Developer: Pixelsaurus Games, Future Crayon
Publisher: Pixelsaurus Games
Genre: Arcade / Shooter / Strategy
Price: £10.99 / $14.99
Release Date: 27th March 2015
Developer: Monster and Monster
Release Date: 31st July 2014
Monster and Monster’s previous releases have mostly involved calm seasonal walks, so a sudden shift towards turn-based roguelike treasure hunting was a surprise departure. Besides the trademark colourful pixel visuals, the main clue that the two-man team are behind this is the wonderfully British sense of humour. You just have to let the credits roll to realise that.
The cutesy visuals disguise a traditional dungeon crawler in the vein of Sword of Fargoal and Cardinal Quest. Each movement consumes a turn in which enemies act in concert; attacking, fleeing, collecting and advancing. Roguelikes tend to be the territory of the RPG-diehard, an impenetrable bastion of permadeath, walls of stats and endless re-rolling of dice to get the perfect hero. Monster and Monster have seemlessly woven a hardcore genre with that of the endless runner, possibly the most casual of experiences and made something as intricate as you wish it to be.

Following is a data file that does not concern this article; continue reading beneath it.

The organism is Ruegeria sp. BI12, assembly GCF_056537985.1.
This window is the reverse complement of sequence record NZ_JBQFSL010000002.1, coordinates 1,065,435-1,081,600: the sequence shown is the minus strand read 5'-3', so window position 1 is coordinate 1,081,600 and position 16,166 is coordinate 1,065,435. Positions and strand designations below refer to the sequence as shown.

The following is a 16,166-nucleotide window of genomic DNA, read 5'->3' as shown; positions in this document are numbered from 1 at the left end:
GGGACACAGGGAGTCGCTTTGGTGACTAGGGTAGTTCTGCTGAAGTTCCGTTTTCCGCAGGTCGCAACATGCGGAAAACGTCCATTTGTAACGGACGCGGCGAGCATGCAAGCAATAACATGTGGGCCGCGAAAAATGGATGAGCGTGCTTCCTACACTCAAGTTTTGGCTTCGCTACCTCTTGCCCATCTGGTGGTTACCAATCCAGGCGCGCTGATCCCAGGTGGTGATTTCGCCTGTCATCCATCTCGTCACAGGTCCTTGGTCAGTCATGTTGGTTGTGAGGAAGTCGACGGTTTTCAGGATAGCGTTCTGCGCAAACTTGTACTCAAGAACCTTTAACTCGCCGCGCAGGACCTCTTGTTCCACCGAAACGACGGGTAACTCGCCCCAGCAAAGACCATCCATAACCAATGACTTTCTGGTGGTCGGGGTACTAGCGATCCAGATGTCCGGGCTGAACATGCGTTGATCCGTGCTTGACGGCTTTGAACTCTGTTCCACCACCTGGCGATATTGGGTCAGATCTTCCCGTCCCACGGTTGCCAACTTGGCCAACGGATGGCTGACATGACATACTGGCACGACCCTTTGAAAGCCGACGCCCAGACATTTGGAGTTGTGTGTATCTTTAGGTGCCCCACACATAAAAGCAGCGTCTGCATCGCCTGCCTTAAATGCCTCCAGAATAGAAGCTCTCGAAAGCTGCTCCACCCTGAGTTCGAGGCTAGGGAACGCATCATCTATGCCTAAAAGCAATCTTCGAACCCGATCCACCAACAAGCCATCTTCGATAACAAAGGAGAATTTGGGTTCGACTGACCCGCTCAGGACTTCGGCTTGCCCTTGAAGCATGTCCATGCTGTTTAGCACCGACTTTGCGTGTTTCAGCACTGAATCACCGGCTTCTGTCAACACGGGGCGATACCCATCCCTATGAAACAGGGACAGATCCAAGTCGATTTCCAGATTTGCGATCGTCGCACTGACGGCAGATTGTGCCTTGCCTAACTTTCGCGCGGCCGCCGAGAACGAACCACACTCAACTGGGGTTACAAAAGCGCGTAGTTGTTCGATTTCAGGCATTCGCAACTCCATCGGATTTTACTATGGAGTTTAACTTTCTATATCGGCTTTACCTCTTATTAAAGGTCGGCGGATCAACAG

Being an amalgamation of several distinct genres, it’s hard to summarise the gameplay. From tense yet slow-paced back and forths between your diver and the denizens of the deep to frantic tapping to catch fallen bounties, Deep Loot feels nothing if not unique. Digging through the blocky terrain may make Minecraft comparisons an easy choice but there’s no crafting or persistance in the world you inhabit; the next dive session replaces the layout with a literally endless procedurally generated labyrinth. The RPG features are hard to deny but you won’t be finding a new weapon on your travels, that’s left up to the funds earned from recovering treasures that are added to your museum.
With game sessions lasting roughly two minutes, it’s perfect for the snatched spare moments yet you can easily sink a few hours into completing a relic set. They’ve perfectly encapsulated the “need, want” addiction of sticker albums where the next full page could be just one dive away. Much like Animal Crossing’s collection donating, it’s incredibly satisfying to find the last piece and have a complete dinosaur skeleton taking pride of place for all to see.
Deep Loot is an entirely free experience, but unlike most freemium casual games, you won’t feel the not-so-subtle tugging on your wallet to give you an edge on the competition. In-App Purchases are tucked away into a tab you’ll rarely see and social media features are never pushed to the forefront. Whilst you could very easily unlock everything the game has to see without spending a penny, there is a reasonably priced coin doubler that goes a long way to reducing the minimal grind or could be viewed as a premium unlock to thank the developers for their hard work.
Deep Loot can be purchased exclusively for iOS from here: